Academic integrity is a commitment, even in the face of adversity, to six fundamental values: honesty, trust, fairness, respect, responsibility and courage. Honesty is that the foundation of teaching, learning, research, and service and the prerequisite for full realization of trust, fairness, respect, and responsibility. Campus policies uniformly deplore cheating, lying, fraud, theft, and other dishonest behaviors that jeopardize the rights and welfare of the community and diminish the price of educational degrees. Dishonest behavior not only jeopardizes the welfare of educational communities and violates the rights of its members, it may tarnish the reputation of the institution and diminish the price of the degrees it grants.
Honesty begins with individuals and extends out into the larger community. As they seek knowledge, students and college alike must be honest with themselves and with one another. In study halls and laboratories, in libraries, playing fields and classrooms, cultivating and practicing honesty lays a foundation for lifelong integrity. Developing the courage and wherewithal necessary to form honest, ethical choices, even when at personal cost, could be a necessary step in establishing communities of trust.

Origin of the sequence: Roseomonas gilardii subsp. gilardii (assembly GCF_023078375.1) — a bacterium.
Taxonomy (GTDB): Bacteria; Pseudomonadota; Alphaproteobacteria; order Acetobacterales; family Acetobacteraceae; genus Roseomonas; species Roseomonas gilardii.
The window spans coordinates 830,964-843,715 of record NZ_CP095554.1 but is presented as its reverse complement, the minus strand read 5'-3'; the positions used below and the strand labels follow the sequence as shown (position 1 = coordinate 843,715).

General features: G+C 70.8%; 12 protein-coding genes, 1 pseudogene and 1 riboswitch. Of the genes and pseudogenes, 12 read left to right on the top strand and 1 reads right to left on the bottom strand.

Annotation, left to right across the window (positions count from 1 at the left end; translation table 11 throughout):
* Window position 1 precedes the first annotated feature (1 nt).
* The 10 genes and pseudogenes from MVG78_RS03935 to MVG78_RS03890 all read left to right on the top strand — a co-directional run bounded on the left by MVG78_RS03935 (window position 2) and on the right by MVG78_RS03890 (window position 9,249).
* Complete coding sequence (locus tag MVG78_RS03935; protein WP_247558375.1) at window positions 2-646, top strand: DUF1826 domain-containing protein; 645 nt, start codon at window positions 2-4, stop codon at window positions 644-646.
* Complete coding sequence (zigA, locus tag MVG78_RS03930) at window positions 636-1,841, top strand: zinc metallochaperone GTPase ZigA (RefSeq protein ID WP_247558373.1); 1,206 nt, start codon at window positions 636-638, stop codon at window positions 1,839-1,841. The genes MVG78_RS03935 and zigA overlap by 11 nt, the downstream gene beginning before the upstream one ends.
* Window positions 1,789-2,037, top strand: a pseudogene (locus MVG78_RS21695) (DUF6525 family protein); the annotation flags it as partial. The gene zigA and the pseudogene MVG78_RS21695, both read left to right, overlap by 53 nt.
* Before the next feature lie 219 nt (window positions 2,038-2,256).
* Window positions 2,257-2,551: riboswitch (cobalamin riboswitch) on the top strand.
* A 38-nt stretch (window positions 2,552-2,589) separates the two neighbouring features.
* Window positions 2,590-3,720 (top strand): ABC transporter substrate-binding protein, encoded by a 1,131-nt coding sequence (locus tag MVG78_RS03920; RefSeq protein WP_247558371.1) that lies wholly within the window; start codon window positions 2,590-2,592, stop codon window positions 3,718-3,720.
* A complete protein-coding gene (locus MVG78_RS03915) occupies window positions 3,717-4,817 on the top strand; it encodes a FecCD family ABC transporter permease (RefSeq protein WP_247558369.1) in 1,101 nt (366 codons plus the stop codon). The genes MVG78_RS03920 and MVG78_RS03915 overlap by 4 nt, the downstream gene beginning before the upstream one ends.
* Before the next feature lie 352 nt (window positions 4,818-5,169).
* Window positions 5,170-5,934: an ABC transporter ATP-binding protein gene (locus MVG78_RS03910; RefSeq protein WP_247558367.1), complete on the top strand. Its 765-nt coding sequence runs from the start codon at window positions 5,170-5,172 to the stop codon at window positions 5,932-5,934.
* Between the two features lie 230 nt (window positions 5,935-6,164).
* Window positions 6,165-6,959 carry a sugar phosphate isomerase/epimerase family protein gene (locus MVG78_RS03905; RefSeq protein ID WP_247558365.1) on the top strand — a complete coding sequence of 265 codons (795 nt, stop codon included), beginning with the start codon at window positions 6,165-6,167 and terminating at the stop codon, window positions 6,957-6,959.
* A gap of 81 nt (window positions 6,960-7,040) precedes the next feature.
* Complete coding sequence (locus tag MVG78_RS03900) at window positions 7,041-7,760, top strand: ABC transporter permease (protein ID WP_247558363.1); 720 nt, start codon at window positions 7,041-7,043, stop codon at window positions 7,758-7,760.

People answer consistent honesty with trust. Trust is also promoted by faculty who set clear guidelines for assignments and for evaluating student work; by students who prepare work that’s honest and thoughtful; and by schools that set clear and consistent academic standards which support honest and impartial research. Fair and accurate evaluation is crucial within the educational process. for college students, important components of fairness are predictability, clear expectations, and a uniform and just response to dishonesty.
Faculty members even have a right to expect fair treatment, not only from students but also from colleagues and their administration. All campus constituencies have a job in ensuring fairness, and a lapse by one member of the community doesn’t excuse misconduct by another. Rationalizations like ‘everyone does it’ or ‘the curve was too high’ don’t justify or excuse dishonesty.